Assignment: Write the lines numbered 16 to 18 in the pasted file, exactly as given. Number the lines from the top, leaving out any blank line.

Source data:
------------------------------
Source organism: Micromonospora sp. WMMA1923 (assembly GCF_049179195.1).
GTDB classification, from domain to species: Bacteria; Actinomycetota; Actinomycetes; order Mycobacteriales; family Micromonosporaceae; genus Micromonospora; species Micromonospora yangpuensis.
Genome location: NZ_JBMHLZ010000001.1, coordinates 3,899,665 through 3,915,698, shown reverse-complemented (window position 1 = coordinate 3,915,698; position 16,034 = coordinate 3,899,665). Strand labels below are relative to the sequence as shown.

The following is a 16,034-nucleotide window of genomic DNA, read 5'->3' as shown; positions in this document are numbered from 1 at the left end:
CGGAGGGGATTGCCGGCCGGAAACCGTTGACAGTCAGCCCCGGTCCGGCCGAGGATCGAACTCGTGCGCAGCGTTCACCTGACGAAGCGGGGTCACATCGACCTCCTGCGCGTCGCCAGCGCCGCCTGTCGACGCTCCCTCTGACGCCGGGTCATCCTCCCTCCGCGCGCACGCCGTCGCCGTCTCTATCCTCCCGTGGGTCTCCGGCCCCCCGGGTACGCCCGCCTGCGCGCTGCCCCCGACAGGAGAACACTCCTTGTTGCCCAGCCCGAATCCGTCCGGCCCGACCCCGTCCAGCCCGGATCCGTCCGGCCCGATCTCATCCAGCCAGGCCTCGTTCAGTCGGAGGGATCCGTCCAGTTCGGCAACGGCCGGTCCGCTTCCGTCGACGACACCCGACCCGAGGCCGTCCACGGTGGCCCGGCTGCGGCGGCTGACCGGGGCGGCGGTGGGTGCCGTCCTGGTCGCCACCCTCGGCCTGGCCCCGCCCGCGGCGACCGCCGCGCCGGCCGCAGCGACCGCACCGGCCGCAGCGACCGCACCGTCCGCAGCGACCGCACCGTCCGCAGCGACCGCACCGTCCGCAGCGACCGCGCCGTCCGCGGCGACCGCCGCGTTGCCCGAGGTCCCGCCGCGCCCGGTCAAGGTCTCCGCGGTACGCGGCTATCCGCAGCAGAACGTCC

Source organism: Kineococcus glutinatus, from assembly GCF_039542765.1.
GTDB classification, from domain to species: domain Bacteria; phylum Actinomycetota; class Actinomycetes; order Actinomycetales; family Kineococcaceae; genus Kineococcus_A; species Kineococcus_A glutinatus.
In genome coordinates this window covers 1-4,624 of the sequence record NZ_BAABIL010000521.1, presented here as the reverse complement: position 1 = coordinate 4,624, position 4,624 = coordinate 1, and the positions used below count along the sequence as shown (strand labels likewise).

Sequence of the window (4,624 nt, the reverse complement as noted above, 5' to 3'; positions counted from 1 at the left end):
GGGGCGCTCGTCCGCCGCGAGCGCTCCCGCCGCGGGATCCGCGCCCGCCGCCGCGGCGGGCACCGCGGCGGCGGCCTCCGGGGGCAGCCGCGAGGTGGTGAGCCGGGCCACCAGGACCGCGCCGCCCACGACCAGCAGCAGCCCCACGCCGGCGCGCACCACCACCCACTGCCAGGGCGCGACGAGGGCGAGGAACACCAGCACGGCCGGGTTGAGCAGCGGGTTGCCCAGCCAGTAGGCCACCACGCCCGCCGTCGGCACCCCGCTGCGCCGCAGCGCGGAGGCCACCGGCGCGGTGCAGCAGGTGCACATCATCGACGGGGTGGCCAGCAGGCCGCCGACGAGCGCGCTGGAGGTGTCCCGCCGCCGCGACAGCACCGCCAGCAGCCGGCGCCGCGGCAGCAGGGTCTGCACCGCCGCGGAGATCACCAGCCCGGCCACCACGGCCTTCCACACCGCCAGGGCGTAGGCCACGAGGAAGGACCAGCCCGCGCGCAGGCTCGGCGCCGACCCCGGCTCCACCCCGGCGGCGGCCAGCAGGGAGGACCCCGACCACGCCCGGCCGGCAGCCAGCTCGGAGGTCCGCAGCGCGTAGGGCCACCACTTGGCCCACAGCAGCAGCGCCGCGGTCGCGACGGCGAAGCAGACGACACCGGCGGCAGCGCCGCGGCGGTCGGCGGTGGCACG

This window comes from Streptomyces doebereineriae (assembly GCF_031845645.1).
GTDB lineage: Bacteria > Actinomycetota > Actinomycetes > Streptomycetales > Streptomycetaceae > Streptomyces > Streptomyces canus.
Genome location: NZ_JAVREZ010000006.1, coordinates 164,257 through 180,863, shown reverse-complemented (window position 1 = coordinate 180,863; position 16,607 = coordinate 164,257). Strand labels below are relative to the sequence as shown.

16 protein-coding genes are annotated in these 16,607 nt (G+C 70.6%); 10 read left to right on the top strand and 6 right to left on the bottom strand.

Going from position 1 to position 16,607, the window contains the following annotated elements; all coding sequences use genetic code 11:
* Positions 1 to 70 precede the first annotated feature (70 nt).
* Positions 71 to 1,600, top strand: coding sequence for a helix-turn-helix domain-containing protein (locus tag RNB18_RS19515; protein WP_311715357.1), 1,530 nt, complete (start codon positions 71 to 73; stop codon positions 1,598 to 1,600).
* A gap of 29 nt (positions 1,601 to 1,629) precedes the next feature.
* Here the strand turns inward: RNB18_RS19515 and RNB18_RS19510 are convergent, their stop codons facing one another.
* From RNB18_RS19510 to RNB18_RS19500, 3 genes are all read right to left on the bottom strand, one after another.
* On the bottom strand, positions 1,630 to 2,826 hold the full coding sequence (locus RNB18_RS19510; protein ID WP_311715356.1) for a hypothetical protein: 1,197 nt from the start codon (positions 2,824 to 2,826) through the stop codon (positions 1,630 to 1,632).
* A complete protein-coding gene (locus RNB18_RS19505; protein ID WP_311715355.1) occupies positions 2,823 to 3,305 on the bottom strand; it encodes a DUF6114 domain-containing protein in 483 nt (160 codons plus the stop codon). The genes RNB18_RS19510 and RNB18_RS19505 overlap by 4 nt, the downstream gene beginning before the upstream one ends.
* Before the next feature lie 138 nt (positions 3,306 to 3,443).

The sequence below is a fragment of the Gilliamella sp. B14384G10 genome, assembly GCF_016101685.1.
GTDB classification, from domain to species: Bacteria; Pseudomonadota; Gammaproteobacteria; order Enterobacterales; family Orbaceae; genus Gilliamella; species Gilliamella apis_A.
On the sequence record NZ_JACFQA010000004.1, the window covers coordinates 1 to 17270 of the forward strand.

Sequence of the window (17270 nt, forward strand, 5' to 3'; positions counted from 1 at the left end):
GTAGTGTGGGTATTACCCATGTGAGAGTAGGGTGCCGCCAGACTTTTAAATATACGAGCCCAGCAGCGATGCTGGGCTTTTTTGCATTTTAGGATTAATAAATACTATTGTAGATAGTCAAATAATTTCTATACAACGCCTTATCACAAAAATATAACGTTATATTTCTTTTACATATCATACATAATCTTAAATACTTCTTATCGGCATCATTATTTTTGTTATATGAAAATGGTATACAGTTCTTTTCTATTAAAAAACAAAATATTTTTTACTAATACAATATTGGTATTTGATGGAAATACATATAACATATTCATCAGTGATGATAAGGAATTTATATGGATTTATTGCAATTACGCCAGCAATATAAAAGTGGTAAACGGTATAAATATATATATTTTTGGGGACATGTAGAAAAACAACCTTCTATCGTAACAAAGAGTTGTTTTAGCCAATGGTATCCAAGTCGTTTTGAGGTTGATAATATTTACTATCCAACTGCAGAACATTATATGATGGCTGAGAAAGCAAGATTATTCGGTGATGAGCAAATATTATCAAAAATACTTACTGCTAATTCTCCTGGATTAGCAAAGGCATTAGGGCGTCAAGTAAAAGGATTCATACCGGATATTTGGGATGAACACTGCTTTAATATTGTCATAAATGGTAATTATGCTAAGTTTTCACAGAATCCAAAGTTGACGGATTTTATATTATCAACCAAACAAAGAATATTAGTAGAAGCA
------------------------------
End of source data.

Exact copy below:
* Positions 1 to 70 precede the first annotated feature (70 nt).
* Positions 71 to 1,600, top strand: coding sequence for a helix-turn-helix domain-containing protein (locus tag RNB18_RS19515; protein WP_311715357.1), 1,530 nt, complete (start codon positions 71 to 73; stop codon positions 1,598 to 1,600).
* A gap of 29 nt (positions 1,601 to 1,629) precedes the next feature.